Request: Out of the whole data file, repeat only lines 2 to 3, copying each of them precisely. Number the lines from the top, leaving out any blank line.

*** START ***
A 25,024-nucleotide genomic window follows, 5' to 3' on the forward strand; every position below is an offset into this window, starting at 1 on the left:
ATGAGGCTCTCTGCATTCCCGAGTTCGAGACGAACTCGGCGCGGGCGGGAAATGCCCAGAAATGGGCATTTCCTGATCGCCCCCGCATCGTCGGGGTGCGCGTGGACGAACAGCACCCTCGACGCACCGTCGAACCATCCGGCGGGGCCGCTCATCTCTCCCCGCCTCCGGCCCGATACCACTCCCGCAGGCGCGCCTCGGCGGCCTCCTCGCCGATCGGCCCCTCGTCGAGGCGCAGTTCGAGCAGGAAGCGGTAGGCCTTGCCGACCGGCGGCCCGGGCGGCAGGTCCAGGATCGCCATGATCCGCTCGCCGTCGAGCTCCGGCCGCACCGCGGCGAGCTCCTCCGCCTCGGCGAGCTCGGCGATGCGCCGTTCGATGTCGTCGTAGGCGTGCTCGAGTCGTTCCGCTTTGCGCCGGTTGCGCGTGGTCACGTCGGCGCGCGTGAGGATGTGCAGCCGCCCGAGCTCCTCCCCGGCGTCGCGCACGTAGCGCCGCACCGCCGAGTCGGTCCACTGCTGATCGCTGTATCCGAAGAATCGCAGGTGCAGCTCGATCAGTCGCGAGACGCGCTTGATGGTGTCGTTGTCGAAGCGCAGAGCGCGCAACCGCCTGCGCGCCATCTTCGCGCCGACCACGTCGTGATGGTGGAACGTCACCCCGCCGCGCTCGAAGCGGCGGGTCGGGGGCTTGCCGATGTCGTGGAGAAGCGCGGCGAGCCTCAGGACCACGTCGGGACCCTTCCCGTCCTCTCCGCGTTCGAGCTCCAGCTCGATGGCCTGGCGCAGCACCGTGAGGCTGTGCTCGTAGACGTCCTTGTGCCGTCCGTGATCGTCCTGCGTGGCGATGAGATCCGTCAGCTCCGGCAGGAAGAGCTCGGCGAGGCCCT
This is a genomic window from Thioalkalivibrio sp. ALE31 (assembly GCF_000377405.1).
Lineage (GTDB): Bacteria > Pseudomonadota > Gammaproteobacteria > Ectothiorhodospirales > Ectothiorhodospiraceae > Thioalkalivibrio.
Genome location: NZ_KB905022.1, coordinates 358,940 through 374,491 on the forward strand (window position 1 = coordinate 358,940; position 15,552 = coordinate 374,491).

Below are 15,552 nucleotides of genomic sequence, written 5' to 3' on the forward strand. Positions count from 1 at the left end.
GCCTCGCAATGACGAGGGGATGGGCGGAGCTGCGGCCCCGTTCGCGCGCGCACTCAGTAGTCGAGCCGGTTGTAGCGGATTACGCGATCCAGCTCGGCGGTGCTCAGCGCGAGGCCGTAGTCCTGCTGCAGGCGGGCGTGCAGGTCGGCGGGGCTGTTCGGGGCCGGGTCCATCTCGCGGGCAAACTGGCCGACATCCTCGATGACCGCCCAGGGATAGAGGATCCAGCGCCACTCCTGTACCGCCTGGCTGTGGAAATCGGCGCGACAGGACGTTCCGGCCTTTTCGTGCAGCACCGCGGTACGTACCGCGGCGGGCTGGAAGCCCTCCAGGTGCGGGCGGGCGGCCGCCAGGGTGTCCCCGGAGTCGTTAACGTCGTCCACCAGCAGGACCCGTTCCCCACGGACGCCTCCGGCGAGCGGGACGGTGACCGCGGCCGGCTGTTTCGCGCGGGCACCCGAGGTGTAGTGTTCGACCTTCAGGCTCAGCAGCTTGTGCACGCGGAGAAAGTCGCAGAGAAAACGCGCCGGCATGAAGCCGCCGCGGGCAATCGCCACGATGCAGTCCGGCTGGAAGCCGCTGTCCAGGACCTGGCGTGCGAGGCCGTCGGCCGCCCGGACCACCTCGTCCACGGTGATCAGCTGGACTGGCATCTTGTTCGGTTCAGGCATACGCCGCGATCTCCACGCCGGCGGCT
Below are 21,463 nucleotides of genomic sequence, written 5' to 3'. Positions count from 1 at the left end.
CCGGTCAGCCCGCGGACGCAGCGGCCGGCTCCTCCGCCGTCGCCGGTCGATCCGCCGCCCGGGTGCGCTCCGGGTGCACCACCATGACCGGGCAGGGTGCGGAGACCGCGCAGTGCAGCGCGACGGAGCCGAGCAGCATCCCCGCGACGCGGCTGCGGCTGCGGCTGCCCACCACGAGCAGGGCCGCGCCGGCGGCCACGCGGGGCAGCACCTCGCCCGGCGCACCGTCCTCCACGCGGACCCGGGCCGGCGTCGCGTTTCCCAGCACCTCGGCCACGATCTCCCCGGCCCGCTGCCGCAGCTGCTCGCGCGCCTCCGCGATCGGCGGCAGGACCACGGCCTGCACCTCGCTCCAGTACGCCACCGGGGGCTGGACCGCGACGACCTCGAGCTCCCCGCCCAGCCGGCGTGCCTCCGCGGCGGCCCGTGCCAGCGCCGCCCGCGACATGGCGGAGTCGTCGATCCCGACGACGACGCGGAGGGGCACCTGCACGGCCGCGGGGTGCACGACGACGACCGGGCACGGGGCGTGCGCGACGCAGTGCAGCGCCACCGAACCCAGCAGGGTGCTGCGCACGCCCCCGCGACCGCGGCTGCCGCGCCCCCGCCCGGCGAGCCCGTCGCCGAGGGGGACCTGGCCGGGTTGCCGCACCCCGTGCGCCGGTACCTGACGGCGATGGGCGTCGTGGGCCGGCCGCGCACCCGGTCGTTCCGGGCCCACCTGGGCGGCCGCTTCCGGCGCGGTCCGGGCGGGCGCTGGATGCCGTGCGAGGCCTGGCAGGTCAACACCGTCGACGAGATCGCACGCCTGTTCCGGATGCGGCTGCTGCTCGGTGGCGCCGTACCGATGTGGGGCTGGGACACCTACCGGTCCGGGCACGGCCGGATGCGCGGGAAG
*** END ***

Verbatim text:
ATGAGGCTCTCTGCATTCCCGAGTTCGAGACGAACTCGGCGCGGGCGGGAAATGCCCAGAAATGGGCATTTCCTGATCGCCCCCGCATCGTCGGGGTGCGCGTGGACGAACAGCACCCTCGACGCACCGTCGAACCATCCGGCGGGGCCGCTCATCTCTCCCCGCCTCCGGCCCGATACCACTCCCGCAGGCGCGCCTCGGCGGCCTCCTCGCCGATCGGCCCCTCGTCGAGGCGCAGTTCGAGCAGGAAGCGGTAGGCCTTGCCGACCGGCGGCCCGGGCGGCAGGTCCAGGATCGCCATGATCCGCTCGCCGTCGAGCTCCGGCCGCACCGCGGCGAGCTCCTCCGCCTCGGCGAGCTCGGCGATGCGCCGTTCGATGTCGTCGTAGGCGTGCTCGAGTCGTTCCGCTTTGCGCCGGTTGCGCGTGGTCACGTCGGCGCGCGTGAGGATGTGCAGCCGCCCGAGCTCCTCCCCGGCGTCGCGCACGTAGCGCCGCACCGCCGAGTCGGTCCACTGCTGATCGCTGTATCCGAAGAATCGCAGGTGCAGCTCGATCAGTCGCGAGACGCGCTTGATGGTGTCGTTGTCGAAGCGCAGAGCGCGCAACCGCCTGCGCGCCATCTTCGCGCCGACCACGTCGTGATGGTGGAACGTCACCCCGCCGCGCTCGAAGCGGCGGGTCGGGGGCTTGCCGATGTCGTGGAGAAGCGCGGCGAGCCTCAGGACCACGTCGGGACCCTTCCCGTCCTCTCCGCGTTCGAGCTCCAGCTCGATGGCCTGGCGCAGCACCGTGAGGCTGTGCTCGTAGACGTCCTTGTGCCGTCCGTGATCGTCCTGCGTGGCGATGAGATCCGTCAGCTCCGGCAGGAAGAGCTCGGCGAGGCCCT
This is a genomic window from Thioalkalivibrio sp. ALE31 (assembly GCF_000377405.1).